Sweet pea. (Bot.) See under Pea.

   Sweet potato. (Bot.) See under Potato.

   Sweet rush (Bot.), sweet flag.

   Sweet spirits of niter (Med. Chem.) See Spirit of nitrous
      ether, under Spirit.

   Sweet sultan (Bot.), an annual composite plant (Centaurea
      moschata), also, the yellow-flowered (Centaurea
      odorata); -- called also sultan flower.

   Sweet tooth, an especial fondness for sweet things or for
      sweetmeats. [Colloq.]

   Sweet William.
      (a) (Bot.) A species of pink (Dianthus barbatus) of many
          varieties.
      (b) (Zool.) The willow warbler.
      (c) (Zool.) The European goldfinch; -- called also sweet
          Billy. [Prov. Eng.]

   Sweet willow (Bot.), sweet gale.

   Sweet wine. See Dry wine, under Dry.

   To be sweet on, to have a particular fondness for, or
      special interest in, as a young man for a young woman.
      [Colloq.] --Thackeray.
      [1913 Webster]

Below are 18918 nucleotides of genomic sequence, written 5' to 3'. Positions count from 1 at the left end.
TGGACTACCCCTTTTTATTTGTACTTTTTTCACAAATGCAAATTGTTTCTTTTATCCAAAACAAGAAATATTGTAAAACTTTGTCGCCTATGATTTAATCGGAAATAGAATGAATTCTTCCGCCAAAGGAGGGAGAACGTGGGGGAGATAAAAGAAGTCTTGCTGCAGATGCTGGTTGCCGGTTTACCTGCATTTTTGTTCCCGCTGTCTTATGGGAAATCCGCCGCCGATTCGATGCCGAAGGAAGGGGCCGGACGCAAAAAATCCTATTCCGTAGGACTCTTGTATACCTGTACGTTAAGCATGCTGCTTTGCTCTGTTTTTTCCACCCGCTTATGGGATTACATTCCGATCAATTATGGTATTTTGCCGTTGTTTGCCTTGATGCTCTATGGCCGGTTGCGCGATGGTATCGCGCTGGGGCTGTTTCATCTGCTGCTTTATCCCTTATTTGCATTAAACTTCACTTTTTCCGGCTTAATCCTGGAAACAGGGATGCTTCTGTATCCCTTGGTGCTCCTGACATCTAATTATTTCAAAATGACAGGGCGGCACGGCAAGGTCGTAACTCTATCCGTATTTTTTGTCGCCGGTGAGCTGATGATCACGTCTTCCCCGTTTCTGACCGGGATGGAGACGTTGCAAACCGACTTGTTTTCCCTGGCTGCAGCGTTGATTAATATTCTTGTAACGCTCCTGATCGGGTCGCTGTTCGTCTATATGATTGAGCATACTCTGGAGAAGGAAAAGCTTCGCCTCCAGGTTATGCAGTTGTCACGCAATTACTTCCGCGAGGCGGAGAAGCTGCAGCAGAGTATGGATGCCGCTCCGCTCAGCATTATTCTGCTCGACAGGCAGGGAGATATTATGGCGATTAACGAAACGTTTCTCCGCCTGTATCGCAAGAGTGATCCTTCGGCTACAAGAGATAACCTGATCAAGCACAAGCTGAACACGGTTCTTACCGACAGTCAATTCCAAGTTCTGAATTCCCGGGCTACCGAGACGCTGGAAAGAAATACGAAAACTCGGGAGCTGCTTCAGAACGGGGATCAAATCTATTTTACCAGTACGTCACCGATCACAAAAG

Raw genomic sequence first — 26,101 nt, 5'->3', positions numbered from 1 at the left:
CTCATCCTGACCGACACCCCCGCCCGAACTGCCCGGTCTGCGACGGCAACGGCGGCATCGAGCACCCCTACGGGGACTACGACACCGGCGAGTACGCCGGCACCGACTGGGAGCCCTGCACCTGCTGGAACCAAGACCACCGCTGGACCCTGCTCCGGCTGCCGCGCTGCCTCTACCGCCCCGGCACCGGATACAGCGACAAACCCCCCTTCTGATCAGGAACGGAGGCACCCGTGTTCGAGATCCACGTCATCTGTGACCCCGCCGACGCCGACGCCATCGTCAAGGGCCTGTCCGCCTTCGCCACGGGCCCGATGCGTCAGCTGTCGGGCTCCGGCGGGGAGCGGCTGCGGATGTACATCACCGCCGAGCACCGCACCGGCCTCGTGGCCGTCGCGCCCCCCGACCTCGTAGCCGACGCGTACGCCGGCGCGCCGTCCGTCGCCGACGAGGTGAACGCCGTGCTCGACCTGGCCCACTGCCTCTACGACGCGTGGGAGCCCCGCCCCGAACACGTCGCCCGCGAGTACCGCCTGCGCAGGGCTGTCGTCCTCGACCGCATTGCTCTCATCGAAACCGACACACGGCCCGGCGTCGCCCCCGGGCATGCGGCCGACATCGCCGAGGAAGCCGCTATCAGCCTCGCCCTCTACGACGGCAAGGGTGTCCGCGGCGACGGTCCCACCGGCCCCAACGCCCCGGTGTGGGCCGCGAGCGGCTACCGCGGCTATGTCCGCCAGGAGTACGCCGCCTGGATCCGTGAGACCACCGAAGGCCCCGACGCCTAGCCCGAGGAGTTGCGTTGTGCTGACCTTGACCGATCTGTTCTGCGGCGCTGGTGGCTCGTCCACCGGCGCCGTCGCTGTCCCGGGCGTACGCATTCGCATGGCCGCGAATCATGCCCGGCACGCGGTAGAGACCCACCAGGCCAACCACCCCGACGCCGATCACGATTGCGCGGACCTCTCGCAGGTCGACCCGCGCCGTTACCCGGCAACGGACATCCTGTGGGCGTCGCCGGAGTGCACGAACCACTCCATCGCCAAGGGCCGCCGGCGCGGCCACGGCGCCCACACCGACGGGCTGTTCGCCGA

Syn: Sugary; saccharine; dulcet; luscious.
        [1913 Webster]

9. The Collaborative International Dictionary of English v.0.48
Bay \Bay\, n. [F. baie a berry, the fruit of the laurel and
   other trees, fr. L. baca, bacca, a small round fruit, a
   berry, akin to Lith. bapka laurel berry.]
   1. A berry, particularly of the laurel. [Obs.]
      [1913 Webster]

   2. The laurel tree (Laurus nobilis). Hence, in the plural,
      an honorary garland or crown bestowed as a prize for
      victory or excellence, anciently made or consisting of
      branches of the laurel.
      [1913 Webster]

            The patriot's honors and the poet's bays.
                                                  --Trumbull.
      [1913 Webster]

   3. A tract covered with bay trees. [Local, U. S.]
      [1913 Webster]

   Bay leaf, the leaf of the bay tree (Laurus nobilis). It
      has a fragrant odor and an aromatic taste, and is used for
      flavoring in food.
      [1913 Webster]

10. The Collaborative International Dictionary of English v.0.48
Bayberry \Bay"ber*ry\, n. (Bot.)
   (a) The fruit of the bay tree or Laurus nobilis.
   (b) A tree of the West Indies related to the myrtle (Pimenta
       acris).
   (c) The fruit of Myrica cerifera (wax myrtle); the shrub
       itself; -- called also candleberry tree.
       [1913 Webster]

   Bayberry tallow, a fragrant green wax obtained from the
      bayberry or wax myrtle; -- called also myrtle wax.
      [1913 Webster]

11. The Collaborative International Dictionary of English v.0.48
Bay tree \Bay" tree`\
   A species of laurel. (Laurus nobilis).
   [1913 Webster]